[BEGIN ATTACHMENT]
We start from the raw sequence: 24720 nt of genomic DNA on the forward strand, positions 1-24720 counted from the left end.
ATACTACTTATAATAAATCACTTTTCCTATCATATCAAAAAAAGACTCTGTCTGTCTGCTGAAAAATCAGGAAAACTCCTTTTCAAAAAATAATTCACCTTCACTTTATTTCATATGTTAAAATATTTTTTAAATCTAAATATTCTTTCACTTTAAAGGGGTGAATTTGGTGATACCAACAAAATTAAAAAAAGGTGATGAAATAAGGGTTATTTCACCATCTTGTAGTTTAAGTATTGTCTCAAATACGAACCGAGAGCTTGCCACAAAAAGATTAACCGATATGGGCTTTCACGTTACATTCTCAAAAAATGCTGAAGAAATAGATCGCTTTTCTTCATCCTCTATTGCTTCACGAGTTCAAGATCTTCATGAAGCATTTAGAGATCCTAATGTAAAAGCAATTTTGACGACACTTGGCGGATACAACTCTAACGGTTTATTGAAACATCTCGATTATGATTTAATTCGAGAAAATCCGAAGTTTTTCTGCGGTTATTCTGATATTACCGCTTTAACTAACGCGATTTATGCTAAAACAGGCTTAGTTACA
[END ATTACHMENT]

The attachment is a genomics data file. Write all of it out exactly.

We start from the raw sequence: 24720 nt of genomic DNA on the forward strand, positions 1-24720 counted from the left end.
ATACTACTTATAATAAATCACTTTTCCTATCATATCAAAAAAAGACTCTGTCTGTCTGCTGAAAAATCAGGAAAACTCCTTTTCAAAAAATAATTCACCTTCACTTTATTTCATATGTTAAAATATTTTTTAAATCTAAATATTCTTTCACTTTAAAGGGGTGAATTTGGTGATACCAACAAAATTAAAAAAAGGTGATGAAATAAGGGTTATTTCACCATCTTGTAGTTTAAGTATTGTCTCAAATACGAACCGAGAGCTTGCCACAAAAAGATTAACCGATATGGGCTTTCACGTTACATTCTCAAAAAATGCTGAAGAAATAGATCGCTTTTCTTCATCCTCTATTGCTTCACGAGTTCAAGATCTTCATGAAGCATTTAGAGATCCTAATGTAAAAGCAATTTTGACGACACTTGGCGGATACAACTCTAACGGTTTATTGAAACATCTCGATTATGATTTAATTCGAGAAAATCCGAAGTTTTTCTGCGGTTATTCTGATATTACCGCTTTAACTAACGCGATTTATGCTAAAACAGGCTTAGTTACA